It’s instantly recognizable. The tone, the timbre of the voice are iconic as Altgeld Hall, the Hill Gang or a chorus of “Go, Southern Go.”
“Fletcher’s free throw is all over the iron and in.”
Yeah, that’s Saluki basketball. That’s Mike Reis.
Over the span of 40 years, Mike Reis has taken Saluki baseball, football and basketball fans to the NCAA tournament, the College World Series and to a football national championship. The press box at Itchy Jones Stadium bears his name.
Not bad for a kid from Cincinnati, via Cleveland, via Chicago.
Mike Reis, the kid from St. Viator High School who showed up on the SIU campus in 1974, never dreamed he’d still be in Carbondale in 2019. That Mike Reis thought he’d be here for four years, then make his way into the world.
“I went to St. Viator in Arlington Heights,” he said. “They had a guidance counselor that knew SIU was good in Radio-TV and knew I wanted to be a sportscaster, a play-by-play guy. He recommended that. It was in-state tuition and that worked too.”
It turned out Reis was pretty good in radio and television as well.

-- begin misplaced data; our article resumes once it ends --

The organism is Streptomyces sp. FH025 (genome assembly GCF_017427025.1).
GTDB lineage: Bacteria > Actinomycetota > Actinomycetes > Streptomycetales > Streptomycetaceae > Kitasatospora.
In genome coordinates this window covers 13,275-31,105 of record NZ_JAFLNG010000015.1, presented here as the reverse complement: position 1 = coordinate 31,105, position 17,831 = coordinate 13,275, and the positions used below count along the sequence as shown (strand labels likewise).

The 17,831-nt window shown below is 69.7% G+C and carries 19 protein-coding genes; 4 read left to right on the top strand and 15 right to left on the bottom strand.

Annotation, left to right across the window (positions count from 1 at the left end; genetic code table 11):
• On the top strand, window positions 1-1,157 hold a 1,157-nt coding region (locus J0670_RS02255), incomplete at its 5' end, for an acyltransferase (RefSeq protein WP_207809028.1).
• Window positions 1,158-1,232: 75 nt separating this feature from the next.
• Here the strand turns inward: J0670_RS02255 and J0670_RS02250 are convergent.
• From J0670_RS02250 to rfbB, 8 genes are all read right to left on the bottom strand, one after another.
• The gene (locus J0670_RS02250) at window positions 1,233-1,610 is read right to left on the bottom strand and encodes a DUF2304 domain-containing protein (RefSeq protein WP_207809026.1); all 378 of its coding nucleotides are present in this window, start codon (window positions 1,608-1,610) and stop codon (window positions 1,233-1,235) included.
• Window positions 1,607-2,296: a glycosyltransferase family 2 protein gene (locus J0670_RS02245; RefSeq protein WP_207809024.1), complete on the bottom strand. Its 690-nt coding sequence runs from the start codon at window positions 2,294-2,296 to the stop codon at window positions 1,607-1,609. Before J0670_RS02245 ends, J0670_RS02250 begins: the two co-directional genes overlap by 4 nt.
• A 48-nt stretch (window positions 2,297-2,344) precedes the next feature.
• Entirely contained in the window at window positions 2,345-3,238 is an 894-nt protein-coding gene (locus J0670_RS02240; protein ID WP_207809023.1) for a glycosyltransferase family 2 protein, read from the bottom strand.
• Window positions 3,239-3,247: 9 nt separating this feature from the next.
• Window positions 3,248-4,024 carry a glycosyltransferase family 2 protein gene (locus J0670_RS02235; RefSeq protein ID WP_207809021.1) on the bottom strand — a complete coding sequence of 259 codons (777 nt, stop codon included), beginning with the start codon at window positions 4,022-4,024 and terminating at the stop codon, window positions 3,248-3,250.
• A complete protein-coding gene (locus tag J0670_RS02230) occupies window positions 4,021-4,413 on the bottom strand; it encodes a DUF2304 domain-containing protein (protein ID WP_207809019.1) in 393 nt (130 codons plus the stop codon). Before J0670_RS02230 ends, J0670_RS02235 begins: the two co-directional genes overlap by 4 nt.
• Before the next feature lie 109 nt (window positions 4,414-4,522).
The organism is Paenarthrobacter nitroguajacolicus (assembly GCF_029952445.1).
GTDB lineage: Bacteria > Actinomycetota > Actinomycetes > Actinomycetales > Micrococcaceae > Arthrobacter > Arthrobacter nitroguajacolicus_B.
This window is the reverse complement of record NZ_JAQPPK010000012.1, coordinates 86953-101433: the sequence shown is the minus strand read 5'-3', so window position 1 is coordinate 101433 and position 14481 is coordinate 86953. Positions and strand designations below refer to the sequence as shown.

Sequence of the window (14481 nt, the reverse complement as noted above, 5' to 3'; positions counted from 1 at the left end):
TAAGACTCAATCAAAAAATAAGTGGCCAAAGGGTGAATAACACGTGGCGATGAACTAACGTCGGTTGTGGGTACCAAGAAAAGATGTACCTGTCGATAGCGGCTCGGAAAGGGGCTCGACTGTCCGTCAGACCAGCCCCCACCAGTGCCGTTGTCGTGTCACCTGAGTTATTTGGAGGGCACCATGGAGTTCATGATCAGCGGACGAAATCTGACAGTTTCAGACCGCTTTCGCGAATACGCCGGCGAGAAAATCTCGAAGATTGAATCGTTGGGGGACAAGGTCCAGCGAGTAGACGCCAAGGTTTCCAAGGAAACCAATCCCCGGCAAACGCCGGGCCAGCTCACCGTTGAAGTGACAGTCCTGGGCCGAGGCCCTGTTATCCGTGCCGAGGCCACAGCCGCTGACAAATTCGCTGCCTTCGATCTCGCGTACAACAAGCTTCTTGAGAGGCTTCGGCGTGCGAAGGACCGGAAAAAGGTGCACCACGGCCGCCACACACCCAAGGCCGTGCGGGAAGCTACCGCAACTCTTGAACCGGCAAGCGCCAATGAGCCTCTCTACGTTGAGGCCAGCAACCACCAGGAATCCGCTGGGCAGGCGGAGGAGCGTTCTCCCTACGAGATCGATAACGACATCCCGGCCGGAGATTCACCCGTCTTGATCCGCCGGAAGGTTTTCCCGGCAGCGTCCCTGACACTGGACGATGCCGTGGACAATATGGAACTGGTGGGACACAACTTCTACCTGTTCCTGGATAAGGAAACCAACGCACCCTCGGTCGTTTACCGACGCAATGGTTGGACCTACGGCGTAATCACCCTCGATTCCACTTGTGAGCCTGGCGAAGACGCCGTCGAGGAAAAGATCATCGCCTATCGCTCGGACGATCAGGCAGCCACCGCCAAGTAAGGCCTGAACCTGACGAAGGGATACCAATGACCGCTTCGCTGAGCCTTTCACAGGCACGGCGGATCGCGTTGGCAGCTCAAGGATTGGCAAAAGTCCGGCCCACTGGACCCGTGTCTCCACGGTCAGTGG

Mike Reis the college student worked at WSIU, the radio station on campus. He also worked for WCIL. As a student broadcaster, Reis called SIU’s appearance in the College World Series. Pretty heady stuff, but he was just getting started.
After graduating from SIU in 1978, Reis started working full-time at WCIL two days later. Now, he finds himself looking back at a career spanning four decades.
“So, one year leads to five, which leads to 10 and the next thing you know, ‘Holy bleep,’” Reis said. “Forty even knocks me for a loop when I think about it.”
It’s been a mutually beneficial relationship, a relationship built over time, with winning and pitted with peaks and valleys. Reis wasn’t an instant success.
“I think about 10 years in. Southern Illinoisans make you earn your keep,” Reis said. “So, it was a while before I felt like I was from here. I think it takes a long while to establish. I think winning helps you establish.